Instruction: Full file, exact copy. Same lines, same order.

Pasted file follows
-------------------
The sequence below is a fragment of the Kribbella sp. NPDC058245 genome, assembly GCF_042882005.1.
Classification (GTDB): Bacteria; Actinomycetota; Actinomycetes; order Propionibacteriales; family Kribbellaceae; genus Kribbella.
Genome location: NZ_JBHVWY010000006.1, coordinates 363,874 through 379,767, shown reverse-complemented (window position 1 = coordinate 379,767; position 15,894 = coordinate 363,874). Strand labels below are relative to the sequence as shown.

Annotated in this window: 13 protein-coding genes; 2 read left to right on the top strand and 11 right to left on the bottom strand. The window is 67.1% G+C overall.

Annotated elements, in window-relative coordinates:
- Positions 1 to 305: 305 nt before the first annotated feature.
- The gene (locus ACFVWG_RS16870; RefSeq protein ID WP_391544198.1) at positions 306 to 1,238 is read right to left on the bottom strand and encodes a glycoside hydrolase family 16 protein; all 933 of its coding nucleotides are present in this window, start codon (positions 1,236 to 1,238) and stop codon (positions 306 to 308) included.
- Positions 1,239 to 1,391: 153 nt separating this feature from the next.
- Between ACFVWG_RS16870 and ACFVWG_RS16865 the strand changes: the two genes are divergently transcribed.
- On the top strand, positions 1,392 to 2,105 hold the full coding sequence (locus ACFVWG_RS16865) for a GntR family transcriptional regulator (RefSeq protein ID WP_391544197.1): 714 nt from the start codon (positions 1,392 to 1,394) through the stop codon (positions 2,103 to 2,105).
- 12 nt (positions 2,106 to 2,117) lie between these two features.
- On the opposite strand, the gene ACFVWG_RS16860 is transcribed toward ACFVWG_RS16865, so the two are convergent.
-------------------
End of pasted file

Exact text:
The sequence below is a fragment of the Kribbella sp. NPDC058245 genome, assembly GCF_042882005.1.
Classification (GTDB): Bacteria; Actinomycetota; Actinomycetes; order Propionibacteriales; family Kribbellaceae; genus Kribbella.
Genome location: NZ_JBHVWY010000006.1, coordinates 363,874 through 379,767, shown reverse-complemented (window position 1 = coordinate 379,767; position 15,894 = coordinate 363,874). Strand labels below are relative to the sequence as shown.

Annotated in this window: 13 protein-coding genes; 2 read left to right on the top strand and 11 right to left on the bottom strand. The window is 67.1% G+C overall.

Annotated elements, in window-relative coordinates:
- Positions 1 to 305: 305 nt before the first annotated feature.
- The gene (locus ACFVWG_RS16870; RefSeq protein ID WP_391544198.1) at positions 306 to 1,238 is read right to left on the bottom strand and encodes a glycoside hydrolase family 16 protein; all 933 of its coding nucleotides are present in this window, start codon (positions 1,236 to 1,238) and stop codon (positions 306 to 308) included.
- Positions 1,239 to 1,391: 153 nt separating this feature from the next.
- Between ACFVWG_RS16870 and ACFVWG_RS16865 the strand changes: the two genes are divergently transcribed.
- On the top strand, positions 1,392 to 2,105 hold the full coding sequence (locus ACFVWG_RS16865) for a GntR family transcriptional regulator (RefSeq protein ID WP_391544197.1): 714 nt from the start codon (positions 1,392 to 1,394) through the stop codon (positions 2,103 to 2,105).
- 12 nt (positions 2,106 to 2,117) lie between these two features.
- On the opposite strand, the gene ACFVWG_RS16860 is transcribed toward ACFVWG_RS16865, so the two are convergent.